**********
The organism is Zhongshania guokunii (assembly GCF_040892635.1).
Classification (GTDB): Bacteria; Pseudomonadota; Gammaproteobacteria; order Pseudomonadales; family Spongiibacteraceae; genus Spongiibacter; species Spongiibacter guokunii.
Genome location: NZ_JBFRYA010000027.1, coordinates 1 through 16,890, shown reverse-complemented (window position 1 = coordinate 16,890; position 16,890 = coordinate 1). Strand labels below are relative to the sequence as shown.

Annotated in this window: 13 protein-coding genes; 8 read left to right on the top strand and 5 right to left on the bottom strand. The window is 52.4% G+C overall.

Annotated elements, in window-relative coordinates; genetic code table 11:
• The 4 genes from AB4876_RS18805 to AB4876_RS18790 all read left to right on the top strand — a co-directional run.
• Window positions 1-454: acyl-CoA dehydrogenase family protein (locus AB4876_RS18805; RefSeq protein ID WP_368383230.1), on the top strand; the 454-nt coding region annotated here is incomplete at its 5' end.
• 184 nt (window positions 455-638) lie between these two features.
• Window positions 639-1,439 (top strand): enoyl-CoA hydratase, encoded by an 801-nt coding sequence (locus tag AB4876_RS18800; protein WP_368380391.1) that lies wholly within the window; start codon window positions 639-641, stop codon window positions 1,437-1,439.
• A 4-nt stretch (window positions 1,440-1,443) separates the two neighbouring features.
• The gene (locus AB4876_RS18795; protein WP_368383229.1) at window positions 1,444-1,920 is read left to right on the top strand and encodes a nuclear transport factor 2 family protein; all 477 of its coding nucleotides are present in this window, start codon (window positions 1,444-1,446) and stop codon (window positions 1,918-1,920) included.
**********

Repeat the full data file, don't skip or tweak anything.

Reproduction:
The organism is Zhongshania guokunii (assembly GCF_040892635.1).
Classification (GTDB): Bacteria; Pseudomonadota; Gammaproteobacteria; order Pseudomonadales; family Spongiibacteraceae; genus Spongiibacter; species Spongiibacter guokunii.
Genome location: NZ_JBFRYA010000027.1, coordinates 1 through 16,890, shown reverse-complemented (window position 1 = coordinate 16,890; position 16,890 = coordinate 1). Strand labels below are relative to the sequence as shown.

Annotated in this window: 13 protein-coding genes; 8 read left to right on the top strand and 5 right to left on the bottom strand. The window is 52.4% G+C overall.

Annotated elements, in window-relative coordinates; genetic code table 11:
• The 4 genes from AB4876_RS18805 to AB4876_RS18790 all read left to right on the top strand — a co-directional run.
• Window positions 1-454: acyl-CoA dehydrogenase family protein (locus AB4876_RS18805; RefSeq protein ID WP_368383230.1), on the top strand; the 454-nt coding region annotated here is incomplete at its 5' end.
• 184 nt (window positions 455-638) lie between these two features.
• Window positions 639-1,439 (top strand): enoyl-CoA hydratase, encoded by an 801-nt coding sequence (locus tag AB4876_RS18800; protein WP_368380391.1) that lies wholly within the window; start codon window positions 639-641, stop codon window positions 1,437-1,439.
• A 4-nt stretch (window positions 1,440-1,443) separates the two neighbouring features.
• The gene (locus AB4876_RS18795; protein WP_368383229.1) at window positions 1,444-1,920 is read left to right on the top strand and encodes a nuclear transport factor 2 family protein; all 477 of its coding nucleotides are present in this window, start codon (window positions 1,444-1,446) and stop codon (window positions 1,918-1,920) included.